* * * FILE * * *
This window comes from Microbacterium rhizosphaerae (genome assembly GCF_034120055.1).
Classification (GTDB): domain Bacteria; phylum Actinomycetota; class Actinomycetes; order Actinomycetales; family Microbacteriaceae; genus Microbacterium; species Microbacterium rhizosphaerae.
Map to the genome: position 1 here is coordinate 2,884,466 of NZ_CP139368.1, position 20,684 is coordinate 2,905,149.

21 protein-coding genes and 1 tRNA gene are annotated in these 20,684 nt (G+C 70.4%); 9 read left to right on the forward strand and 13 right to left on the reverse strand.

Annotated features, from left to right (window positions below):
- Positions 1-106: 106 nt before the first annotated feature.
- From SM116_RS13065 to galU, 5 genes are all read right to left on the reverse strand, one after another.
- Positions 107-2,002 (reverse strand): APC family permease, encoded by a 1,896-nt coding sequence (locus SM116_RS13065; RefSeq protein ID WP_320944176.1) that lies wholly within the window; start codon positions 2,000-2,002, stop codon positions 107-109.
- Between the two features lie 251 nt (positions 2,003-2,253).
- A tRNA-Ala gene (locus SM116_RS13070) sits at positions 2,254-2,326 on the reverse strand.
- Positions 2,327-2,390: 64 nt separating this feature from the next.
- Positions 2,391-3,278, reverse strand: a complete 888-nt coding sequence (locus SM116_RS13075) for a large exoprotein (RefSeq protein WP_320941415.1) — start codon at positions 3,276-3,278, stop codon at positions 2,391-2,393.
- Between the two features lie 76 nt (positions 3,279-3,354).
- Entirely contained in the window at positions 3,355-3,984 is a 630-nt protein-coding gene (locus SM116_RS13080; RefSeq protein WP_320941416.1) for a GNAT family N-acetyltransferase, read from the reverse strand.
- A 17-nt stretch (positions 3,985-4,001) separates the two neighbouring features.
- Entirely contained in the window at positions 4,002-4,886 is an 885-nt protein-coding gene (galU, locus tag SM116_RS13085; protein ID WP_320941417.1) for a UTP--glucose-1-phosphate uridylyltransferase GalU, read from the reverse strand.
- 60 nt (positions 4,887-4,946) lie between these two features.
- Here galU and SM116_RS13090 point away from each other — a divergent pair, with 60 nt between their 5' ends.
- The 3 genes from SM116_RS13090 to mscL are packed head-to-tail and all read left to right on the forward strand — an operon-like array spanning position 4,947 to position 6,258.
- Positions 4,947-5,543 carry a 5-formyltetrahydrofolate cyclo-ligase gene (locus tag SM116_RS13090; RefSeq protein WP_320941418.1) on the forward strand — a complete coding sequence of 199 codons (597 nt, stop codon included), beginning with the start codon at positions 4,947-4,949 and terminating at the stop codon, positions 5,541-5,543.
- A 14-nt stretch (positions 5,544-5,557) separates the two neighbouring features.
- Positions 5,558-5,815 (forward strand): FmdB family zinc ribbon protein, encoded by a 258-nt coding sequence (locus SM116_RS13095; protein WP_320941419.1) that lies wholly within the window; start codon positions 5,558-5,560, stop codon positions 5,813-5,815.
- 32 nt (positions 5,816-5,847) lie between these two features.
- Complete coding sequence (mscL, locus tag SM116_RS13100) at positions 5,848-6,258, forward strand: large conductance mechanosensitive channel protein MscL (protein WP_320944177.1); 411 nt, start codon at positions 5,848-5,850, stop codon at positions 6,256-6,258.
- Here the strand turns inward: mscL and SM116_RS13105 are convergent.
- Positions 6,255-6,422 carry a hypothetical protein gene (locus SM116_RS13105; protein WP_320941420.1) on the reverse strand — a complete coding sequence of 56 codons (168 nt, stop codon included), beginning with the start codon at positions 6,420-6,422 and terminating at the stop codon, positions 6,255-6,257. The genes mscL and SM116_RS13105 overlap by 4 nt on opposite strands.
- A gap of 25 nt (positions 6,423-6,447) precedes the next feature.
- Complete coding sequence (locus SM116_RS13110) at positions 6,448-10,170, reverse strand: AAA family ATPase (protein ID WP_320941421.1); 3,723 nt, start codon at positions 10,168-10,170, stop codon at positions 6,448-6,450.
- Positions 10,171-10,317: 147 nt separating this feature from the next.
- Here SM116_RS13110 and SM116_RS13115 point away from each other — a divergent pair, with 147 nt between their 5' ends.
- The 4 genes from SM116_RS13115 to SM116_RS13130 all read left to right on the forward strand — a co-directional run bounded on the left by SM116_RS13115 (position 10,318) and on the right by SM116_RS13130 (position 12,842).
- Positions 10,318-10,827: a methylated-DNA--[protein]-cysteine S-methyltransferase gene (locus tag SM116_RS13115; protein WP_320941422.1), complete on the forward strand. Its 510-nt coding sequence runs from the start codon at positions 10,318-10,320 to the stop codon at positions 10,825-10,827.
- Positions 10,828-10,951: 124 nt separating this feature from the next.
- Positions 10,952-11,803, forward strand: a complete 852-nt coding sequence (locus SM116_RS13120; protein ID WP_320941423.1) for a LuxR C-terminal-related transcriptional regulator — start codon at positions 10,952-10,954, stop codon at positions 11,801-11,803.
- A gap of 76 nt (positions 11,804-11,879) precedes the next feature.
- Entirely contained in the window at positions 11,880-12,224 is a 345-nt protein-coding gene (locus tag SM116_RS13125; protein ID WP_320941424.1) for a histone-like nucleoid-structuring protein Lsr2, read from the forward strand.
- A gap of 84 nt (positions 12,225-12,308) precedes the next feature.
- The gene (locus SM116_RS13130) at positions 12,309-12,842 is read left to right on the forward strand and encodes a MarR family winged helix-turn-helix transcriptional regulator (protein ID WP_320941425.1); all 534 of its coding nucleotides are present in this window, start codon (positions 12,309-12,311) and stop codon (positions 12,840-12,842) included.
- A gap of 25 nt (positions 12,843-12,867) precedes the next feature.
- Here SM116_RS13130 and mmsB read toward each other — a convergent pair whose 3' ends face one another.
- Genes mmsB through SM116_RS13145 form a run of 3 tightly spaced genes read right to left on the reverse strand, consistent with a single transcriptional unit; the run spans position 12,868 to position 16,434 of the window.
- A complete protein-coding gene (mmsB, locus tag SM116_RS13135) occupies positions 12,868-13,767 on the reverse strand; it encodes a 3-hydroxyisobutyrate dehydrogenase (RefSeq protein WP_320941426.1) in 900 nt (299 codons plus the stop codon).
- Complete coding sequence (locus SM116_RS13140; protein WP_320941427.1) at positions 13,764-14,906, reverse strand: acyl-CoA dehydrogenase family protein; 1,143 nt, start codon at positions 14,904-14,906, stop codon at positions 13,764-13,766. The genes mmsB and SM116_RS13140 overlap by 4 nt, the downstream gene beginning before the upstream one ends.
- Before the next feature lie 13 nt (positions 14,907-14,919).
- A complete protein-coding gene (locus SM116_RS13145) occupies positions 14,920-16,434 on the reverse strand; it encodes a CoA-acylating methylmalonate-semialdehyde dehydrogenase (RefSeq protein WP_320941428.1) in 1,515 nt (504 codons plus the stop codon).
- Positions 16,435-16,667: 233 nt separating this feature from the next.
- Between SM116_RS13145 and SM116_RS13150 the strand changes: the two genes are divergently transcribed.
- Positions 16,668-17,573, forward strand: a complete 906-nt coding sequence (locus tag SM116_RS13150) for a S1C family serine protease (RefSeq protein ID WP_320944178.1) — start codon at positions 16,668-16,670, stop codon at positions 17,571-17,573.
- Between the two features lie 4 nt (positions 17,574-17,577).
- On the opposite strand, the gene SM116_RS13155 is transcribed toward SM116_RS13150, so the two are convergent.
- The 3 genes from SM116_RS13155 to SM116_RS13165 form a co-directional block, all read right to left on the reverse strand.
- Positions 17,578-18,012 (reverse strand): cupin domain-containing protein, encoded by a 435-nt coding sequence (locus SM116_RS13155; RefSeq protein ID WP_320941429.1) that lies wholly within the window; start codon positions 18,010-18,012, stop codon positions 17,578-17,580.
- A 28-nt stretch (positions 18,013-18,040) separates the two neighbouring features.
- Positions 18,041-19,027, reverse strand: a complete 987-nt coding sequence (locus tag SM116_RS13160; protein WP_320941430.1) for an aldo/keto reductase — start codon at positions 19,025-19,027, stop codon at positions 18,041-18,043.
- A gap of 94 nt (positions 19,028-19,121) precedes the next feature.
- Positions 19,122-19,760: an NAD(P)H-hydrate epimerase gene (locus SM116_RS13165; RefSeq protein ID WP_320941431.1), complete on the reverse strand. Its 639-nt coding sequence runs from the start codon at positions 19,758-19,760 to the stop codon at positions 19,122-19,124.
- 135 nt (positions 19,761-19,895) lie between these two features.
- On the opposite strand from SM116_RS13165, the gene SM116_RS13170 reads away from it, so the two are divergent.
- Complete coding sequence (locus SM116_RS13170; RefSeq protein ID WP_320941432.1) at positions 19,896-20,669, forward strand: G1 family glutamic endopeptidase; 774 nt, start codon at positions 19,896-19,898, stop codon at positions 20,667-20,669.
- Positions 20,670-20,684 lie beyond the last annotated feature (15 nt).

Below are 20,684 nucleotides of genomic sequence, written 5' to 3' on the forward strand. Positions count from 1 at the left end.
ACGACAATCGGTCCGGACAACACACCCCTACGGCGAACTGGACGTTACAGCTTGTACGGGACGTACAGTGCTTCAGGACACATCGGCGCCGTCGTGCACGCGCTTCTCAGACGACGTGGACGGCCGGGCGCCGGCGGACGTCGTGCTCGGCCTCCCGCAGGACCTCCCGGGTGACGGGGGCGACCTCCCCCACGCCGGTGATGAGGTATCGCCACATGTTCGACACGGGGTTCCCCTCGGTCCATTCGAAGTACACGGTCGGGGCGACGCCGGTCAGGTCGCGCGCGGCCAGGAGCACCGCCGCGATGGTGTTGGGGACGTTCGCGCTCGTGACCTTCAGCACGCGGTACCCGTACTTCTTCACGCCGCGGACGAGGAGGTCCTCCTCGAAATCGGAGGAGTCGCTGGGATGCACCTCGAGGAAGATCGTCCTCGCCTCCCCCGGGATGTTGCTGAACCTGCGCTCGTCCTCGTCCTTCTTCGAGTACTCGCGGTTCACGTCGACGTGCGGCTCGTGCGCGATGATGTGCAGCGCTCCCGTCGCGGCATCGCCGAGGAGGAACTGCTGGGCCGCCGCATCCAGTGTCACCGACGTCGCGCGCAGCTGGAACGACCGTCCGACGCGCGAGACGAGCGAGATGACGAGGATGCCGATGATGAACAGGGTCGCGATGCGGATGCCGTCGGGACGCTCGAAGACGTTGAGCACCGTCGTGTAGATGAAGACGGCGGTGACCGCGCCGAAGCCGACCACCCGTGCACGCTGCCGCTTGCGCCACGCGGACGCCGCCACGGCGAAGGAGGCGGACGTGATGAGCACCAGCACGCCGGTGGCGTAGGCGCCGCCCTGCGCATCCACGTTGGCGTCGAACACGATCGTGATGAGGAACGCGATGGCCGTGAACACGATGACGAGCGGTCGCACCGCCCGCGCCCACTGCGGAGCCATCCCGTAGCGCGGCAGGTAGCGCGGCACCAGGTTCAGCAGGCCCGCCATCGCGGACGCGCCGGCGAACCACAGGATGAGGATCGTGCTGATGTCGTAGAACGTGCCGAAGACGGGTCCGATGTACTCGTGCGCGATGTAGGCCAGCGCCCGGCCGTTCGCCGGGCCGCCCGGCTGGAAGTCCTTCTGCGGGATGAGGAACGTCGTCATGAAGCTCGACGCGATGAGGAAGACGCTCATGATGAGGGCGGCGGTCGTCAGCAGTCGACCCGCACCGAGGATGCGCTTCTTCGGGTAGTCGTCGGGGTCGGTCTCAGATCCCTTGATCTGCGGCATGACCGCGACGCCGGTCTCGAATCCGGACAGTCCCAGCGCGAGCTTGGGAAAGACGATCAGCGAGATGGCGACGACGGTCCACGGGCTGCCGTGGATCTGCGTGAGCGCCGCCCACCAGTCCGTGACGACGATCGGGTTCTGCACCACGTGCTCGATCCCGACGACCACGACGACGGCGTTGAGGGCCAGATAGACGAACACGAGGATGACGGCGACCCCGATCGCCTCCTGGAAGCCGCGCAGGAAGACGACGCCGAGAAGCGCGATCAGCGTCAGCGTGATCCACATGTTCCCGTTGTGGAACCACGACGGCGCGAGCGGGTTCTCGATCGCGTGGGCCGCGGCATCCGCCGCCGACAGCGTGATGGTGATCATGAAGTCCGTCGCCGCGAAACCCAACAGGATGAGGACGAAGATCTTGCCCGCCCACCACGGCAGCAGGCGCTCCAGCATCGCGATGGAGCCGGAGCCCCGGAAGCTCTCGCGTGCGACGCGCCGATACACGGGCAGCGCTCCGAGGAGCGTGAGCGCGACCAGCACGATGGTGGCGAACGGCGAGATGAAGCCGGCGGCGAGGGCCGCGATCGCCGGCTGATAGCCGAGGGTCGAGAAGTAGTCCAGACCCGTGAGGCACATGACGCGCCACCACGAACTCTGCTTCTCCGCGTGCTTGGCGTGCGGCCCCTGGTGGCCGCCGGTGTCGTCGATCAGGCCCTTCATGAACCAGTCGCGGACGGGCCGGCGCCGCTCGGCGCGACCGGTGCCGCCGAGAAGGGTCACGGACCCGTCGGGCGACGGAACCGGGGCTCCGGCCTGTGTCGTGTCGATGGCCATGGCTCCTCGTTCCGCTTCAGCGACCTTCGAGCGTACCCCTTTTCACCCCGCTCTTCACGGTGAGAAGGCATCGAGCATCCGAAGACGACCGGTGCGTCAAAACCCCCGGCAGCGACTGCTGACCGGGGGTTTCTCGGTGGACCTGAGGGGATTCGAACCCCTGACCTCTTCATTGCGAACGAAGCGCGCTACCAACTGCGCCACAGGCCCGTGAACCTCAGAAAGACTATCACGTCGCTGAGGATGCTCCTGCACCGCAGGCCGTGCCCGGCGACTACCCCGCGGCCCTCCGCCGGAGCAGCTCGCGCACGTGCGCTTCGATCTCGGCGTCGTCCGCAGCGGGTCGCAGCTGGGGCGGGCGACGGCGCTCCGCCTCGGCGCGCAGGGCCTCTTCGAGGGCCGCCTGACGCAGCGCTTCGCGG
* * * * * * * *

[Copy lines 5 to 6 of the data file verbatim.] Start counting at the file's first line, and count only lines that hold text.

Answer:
Annotated features, from left to right (window positions below):
- Positions 1-106: 106 nt before the first annotated feature.